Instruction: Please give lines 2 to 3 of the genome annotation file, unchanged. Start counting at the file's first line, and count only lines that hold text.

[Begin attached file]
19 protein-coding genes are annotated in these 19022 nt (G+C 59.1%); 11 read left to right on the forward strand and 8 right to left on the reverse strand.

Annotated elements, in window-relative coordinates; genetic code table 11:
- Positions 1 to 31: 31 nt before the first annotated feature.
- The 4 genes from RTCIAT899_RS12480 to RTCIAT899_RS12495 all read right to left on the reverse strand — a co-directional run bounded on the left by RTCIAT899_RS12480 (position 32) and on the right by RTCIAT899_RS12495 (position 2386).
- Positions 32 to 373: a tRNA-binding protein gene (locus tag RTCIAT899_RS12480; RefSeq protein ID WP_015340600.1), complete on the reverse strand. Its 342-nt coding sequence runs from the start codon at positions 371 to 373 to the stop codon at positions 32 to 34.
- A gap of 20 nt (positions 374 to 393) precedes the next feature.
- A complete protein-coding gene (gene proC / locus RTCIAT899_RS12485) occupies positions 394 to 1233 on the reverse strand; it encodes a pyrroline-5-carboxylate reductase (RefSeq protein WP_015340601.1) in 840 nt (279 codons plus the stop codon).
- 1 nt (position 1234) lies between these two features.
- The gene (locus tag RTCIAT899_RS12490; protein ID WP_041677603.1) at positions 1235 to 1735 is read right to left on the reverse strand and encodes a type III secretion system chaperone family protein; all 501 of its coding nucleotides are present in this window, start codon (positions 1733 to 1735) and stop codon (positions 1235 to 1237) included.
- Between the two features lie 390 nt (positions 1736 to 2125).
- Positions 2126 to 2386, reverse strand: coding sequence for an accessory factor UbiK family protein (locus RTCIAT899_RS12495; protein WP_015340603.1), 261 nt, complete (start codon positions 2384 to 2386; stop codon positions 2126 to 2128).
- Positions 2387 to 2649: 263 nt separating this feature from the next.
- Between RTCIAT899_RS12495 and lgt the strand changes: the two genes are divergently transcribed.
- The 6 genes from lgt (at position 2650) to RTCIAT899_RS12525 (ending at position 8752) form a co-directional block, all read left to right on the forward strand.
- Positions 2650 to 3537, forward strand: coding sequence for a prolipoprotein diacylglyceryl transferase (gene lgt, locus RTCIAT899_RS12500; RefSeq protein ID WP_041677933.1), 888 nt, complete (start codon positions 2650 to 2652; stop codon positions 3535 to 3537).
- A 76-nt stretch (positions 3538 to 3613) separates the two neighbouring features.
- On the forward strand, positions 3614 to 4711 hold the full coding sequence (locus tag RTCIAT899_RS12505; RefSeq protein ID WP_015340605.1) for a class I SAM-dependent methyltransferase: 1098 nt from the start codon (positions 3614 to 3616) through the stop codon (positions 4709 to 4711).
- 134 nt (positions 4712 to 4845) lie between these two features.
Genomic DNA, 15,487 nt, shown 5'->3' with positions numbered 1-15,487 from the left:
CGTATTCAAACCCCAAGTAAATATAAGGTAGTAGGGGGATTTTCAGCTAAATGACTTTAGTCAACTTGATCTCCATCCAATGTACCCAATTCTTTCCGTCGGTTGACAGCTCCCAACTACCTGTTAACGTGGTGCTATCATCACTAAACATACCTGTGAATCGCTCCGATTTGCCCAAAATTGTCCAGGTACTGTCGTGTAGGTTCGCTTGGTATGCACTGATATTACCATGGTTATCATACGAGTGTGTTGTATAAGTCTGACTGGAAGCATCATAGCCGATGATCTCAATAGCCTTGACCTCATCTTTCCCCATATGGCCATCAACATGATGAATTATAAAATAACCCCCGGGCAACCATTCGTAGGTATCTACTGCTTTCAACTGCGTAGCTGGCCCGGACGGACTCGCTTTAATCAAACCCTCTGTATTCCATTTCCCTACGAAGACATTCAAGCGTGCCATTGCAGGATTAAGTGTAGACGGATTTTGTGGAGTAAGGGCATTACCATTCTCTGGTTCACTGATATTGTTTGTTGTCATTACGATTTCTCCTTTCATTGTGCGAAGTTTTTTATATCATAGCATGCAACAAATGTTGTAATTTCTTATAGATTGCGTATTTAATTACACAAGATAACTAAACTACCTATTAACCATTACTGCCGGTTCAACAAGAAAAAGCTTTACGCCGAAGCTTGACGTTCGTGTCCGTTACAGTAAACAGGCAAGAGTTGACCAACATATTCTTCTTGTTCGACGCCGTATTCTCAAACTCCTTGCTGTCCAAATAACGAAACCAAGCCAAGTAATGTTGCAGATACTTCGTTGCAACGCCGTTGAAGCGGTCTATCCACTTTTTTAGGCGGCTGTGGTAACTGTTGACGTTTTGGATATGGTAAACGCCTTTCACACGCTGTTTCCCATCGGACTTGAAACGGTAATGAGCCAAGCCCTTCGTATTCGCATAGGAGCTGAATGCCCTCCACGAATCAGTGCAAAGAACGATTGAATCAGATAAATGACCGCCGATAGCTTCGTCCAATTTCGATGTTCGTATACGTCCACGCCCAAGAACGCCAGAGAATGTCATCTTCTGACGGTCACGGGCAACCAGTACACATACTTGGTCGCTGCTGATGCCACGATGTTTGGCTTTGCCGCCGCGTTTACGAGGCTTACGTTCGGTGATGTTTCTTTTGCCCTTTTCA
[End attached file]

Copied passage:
Annotated elements, in window-relative coordinates; genetic code table 11:
- Positions 1 to 31: 31 nt before the first annotated feature.